How Pervassive is Unemployment Fraud?


The Bureau of Labor Statistics reported that the Unemployment Rate in the United States decreased to 7.60 percent in March of 2013 from 7.70 percent in February of 2013.

An article written by David L. Fuller, B. Ravikumar and Yuzhe Zhang entitled: Who is Concealing Earnings and Still Collecting Unemployment Benefits? highlights the extent to which fraud is plaguing the unemployment insurance program in the United States.

Unemployment benefits are offered to workers who lose their job through no fault of their own.  Total unemployment benefits paid in 2011 were $108 billion.  Unfortunately, nearly $3.3 billion was spent on overpayments due to fraud (Source: Fraud data are taken from the Benefit Accuracy Measurement (BAM) program run by the U.S. Department of Labor.).

So what exactly is unemployment insurance fraud?  The most common occurrence is when an ineligible individual collects benefits after intentionally misreporting their eligibility.  An extreme example would be an individual who is incarcerated and continues to receive unemployment benefits while in prison.

Concealed Earnings Fraud continues to be the most prevalent form of unemployment insurance fraud. This fraud occurs when individuals collect unemployment benefits while they are employed and are earning wages. The overpayments due to concealed earnings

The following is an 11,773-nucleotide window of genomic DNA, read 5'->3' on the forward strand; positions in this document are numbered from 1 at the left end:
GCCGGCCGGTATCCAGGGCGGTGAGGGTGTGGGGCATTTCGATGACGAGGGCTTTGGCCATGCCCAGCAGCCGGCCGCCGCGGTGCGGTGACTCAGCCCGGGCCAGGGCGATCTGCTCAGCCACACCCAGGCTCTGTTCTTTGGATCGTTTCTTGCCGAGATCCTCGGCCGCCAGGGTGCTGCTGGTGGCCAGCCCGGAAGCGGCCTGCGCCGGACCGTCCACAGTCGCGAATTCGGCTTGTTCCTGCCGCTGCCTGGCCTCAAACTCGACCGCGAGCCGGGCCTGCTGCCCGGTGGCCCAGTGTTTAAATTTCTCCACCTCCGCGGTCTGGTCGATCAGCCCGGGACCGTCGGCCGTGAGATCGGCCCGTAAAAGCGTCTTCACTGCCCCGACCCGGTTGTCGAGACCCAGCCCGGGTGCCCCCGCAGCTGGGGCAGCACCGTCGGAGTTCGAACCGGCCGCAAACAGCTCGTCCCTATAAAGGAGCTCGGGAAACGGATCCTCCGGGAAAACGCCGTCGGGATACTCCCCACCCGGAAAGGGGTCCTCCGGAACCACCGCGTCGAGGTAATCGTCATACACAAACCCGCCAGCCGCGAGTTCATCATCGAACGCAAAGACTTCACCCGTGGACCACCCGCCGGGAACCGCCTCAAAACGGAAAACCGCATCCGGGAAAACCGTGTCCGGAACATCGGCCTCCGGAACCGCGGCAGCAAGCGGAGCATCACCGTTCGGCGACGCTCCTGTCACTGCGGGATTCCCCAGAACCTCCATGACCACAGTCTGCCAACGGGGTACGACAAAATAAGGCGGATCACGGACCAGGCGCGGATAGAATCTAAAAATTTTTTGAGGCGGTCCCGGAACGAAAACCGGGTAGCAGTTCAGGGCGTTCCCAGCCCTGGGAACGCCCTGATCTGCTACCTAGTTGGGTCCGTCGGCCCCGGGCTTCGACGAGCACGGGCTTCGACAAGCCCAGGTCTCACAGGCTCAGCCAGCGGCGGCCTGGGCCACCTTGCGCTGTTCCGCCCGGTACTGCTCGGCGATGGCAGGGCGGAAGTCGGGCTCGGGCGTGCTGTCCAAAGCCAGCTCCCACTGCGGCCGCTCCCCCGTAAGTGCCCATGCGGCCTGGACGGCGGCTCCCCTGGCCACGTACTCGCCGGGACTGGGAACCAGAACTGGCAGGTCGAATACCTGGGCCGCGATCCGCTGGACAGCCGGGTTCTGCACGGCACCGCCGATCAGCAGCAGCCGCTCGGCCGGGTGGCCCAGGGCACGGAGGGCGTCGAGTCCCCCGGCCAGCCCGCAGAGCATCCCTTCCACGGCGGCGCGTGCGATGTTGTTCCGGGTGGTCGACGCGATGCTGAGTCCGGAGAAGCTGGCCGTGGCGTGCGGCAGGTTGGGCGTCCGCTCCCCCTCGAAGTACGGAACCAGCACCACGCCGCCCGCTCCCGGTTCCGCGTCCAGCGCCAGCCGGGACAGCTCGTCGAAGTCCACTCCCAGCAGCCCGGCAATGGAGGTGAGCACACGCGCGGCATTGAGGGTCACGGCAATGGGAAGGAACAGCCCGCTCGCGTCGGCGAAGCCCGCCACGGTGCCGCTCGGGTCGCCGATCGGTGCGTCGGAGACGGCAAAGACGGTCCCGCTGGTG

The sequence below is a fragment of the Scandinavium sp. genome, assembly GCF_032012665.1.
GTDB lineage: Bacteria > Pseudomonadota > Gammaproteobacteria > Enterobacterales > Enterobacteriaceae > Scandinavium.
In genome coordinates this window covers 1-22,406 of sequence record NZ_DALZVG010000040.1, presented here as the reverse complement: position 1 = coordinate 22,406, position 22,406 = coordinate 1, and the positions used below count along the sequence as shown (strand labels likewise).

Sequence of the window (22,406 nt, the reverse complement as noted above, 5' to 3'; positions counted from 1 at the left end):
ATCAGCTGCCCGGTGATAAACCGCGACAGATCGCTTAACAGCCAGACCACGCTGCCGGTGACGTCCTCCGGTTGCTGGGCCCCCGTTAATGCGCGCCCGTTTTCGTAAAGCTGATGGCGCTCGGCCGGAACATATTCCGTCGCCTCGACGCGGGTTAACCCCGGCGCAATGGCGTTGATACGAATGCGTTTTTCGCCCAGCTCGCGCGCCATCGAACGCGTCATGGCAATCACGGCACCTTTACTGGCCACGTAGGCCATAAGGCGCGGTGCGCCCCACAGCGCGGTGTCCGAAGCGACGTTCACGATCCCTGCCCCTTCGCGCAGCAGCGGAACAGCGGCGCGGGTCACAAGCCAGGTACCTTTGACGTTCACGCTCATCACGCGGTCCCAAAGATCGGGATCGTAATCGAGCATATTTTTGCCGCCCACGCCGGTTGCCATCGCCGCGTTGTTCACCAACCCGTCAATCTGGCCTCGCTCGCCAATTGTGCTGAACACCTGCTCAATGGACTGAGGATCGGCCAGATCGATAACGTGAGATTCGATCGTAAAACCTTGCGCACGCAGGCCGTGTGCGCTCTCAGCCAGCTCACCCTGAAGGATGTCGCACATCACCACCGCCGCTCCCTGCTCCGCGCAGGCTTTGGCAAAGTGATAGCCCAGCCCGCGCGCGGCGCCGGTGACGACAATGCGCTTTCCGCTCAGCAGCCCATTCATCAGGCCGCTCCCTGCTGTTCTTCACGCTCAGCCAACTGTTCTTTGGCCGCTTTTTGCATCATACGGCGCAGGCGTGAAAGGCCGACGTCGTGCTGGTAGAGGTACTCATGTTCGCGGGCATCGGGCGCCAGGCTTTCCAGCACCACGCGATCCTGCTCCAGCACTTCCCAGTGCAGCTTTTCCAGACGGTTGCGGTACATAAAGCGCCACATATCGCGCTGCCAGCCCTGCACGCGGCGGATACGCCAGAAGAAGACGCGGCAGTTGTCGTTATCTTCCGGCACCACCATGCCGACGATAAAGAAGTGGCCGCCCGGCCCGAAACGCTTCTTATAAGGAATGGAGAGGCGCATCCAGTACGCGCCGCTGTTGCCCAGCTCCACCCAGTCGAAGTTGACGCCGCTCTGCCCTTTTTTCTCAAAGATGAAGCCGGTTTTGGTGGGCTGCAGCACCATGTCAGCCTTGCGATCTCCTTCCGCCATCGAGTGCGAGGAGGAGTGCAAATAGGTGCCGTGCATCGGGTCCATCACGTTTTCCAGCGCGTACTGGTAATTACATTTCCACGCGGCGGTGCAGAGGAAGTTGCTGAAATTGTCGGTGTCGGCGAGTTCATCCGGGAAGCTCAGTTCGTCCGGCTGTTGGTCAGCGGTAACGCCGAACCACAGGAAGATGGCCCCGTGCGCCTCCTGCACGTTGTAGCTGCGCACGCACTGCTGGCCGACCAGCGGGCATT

accounted for almost $2.2 billion in 2011, two-thirds of the total overpayments due to
all categories of fraud.

The following are some highlights from the 2011 Unemployment Insurance Data:

  • There were 3.7 million unemployed individuals who were collecting benefits
  • Those collecting benefits comprised only twenty-seven percent (27%) of all persons who were unemployed
  • Among those collecting unemployment benefits, 88,000 committed concealed earnings fraud; their (past) median earnings were $479
  • Among those committing concealed earnings fraud, 18,000 (roughly 20 percent)
    earned less than $300 per week, and 12,000 (14 percent) earned more than $900 per week
  • nearly half a billion dollars of the overpayment went to those earning more
    than $900 per week and only $210 million of the overpayment was accounted for by
    the individuals whose weekly earnings were less than $300.

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